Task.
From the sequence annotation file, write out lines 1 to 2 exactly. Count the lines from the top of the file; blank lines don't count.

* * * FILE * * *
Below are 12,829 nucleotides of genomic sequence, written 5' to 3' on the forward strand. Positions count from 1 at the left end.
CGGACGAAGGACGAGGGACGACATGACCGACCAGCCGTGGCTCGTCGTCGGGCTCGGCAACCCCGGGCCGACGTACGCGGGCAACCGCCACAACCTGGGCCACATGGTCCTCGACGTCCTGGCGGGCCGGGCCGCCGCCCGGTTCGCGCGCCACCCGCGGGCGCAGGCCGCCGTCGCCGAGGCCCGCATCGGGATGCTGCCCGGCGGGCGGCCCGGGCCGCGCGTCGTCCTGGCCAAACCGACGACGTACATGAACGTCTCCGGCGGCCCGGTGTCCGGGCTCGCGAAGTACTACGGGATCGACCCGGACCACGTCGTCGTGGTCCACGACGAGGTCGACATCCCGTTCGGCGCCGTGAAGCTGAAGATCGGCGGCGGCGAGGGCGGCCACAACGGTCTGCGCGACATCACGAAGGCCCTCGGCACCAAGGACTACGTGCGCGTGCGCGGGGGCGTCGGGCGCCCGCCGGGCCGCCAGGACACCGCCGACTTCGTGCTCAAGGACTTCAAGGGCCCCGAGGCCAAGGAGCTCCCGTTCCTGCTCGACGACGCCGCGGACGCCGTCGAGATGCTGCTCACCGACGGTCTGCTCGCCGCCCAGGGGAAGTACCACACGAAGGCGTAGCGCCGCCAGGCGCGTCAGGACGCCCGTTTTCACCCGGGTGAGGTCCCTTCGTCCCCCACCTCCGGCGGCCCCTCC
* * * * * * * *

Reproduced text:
Below are 12,829 nucleotides of genomic sequence, written 5' to 3' on the forward strand. Positions count from 1 at the left end.
CGGACGAAGGACGAGGGACGACATGACCGACCAGCCGTGGCTCGTCGTCGGGCTCGGCAACCCCGGGCCGACGTACGCGGGCAACCGCCACAACCTGGGCCACATGGTCCTCGACGTCCTGGCGGGCCGGGCCGCCGCCCGGTTCGCGCGCCACCCGCGGGCGCAGGCCGCCGTCGCCGAGGCCCGCATCGGGATGCTGCCCGGCGGGCGGCCCGGGCCGCGCGTCGTCCTGGCCAAACCGACGACGTACATGAACGTCTCCGGCGGCCCGGTGTCCGGGCTCGCGAAGTACTACGGGATCGACCCGGACCACGTCGTCGTGGTCCACGACGAGGTCGACATCCCGTTCGGCGCCGTGAAGCTGAAGATCGGCGGCGGCGAGGGCGGCCACAACGGTCTGCGCGACATCACGAAGGCCCTCGGCACCAAGGACTACGTGCGCGTGCGCGGGGGCGTCGGGCGCCCGCCGGGCCGCCAGGACACCGCCGACTTCGTGCTCAAGGACTTCAAGGGCCCCGAGGCCAAGGAGCTCCCGTTCCTGCTCGACGACGCCGCGGACGCCGTCGAGATGCTGCTCACCGACGGTCTGCTCGCCGCCCAGGGGAAGTACCACACGAAGGCGTAGCGCCGCCAGGCGCGTCAGGACGCCCGTTTTCACCCGGGTGAGGTCCCTTCGTCCCCCACCTCCGGCGGCCCCTCC